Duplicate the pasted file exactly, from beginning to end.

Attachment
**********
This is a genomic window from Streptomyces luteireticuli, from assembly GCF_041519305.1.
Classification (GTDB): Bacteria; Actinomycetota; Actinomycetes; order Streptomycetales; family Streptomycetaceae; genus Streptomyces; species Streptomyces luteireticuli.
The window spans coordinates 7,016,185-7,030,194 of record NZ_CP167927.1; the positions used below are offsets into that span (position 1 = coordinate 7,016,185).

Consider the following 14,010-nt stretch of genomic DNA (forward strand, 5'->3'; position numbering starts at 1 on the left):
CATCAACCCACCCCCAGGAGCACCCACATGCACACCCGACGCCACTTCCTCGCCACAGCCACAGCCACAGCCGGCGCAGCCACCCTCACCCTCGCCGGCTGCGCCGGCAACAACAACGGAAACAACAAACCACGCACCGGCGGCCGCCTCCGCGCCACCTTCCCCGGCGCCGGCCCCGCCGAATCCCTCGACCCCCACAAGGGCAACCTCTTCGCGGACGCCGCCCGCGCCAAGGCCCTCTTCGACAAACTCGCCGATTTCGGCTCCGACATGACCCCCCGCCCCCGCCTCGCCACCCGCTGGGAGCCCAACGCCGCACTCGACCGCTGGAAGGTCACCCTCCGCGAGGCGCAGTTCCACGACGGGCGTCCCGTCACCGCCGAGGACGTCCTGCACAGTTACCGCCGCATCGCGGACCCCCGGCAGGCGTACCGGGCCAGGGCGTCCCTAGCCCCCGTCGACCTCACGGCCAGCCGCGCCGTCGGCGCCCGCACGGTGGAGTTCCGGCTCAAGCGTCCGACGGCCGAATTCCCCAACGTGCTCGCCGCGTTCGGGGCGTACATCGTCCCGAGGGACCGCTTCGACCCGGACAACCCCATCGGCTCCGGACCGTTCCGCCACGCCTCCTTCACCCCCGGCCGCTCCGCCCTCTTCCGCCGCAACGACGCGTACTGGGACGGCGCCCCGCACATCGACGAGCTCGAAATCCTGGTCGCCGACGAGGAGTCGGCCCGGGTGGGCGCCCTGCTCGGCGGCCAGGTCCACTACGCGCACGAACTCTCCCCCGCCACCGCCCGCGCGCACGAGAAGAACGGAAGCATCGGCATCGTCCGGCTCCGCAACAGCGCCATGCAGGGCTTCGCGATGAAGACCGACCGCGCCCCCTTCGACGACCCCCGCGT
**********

This is a genomic window from Streptomyces luteireticuli, from assembly GCF_041519305.1.
Classification (GTDB): Bacteria; Actinomycetota; Actinomycetes; order Streptomycetales; family Streptomycetaceae; genus Streptomyces; species Streptomyces luteireticuli.
The window spans coordinates 7,016,185-7,030,194 of record NZ_CP167927.1; the positions used below are offsets into that span (position 1 = coordinate 7,016,185).

Consider the following 14,010-nt stretch of genomic DNA (forward strand, 5'->3'; position numbering starts at 1 on the left):
CATCAACCCACCCCCAGGAGCACCCACATGCACACCCGACGCCACTTCCTCGCCACAGCCACAGCCACAGCCGGCGCAGCCACCCTCACCCTCGCCGGCTGCGCCGGCAACAACAACGGAAACAACAAACCACGCACCGGCGGCCGCCTCCGCGCCACCTTCCCCGGCGCCGGCCCCGCCGAATCCCTCGACCCCCACAAGGGCAACCTCTTCGCGGACGCCGCCCGCGCCAAGGCCCTCTTCGACAAACTCGCCGATTTCGGCTCCGACATGACCCCCCGCCCCCGCCTCGCCACCCGCTGGGAGCCCAACGCCGCACTCGACCGCTGGAAGGTCACCCTCCGCGAGGCGCAGTTCCACGACGGGCGTCCCGTCACCGCCGAGGACGTCCTGCACAGTTACCGCCGCATCGCGGACCCCCGGCAGGCGTACCGGGCCAGGGCGTCCCTAGCCCCCGTCGACCTCACGGCCAGCCGCGCCGTCGGCGCCCGCACGGTGGAGTTCCGGCTCAAGCGTCCGACGGCCGAATTCCCCAACGTGCTCGCCGCGTTCGGGGCGTACATCGTCCCGAGGGACCGCTTCGACCCGGACAACCCCATCGGCTCCGGACCGTTCCGCCACGCCTCCTTCACCCCCGGCCGCTCCGCCCTCTTCCGCCGCAACGACGCGTACTGGGACGGCGCCCCGCACATCGACGAGCTCGAAATCCTGGTCGCCGACGAGGAGTCGGCCCGGGTGGGCGCCCTGCTCGGCGGCCAGGTCCACTACGCGCACGAACTCTCCCCCGCCACCGCCCGCGCGCACGAGAAGAACGGAAGCATCGGCATCGTCCGGCTCCGCAACAGCGCCATGCAGGGCTTCGCGATGAAGACCGACCGCGCCCCCTTCGACGACCCCCGCGT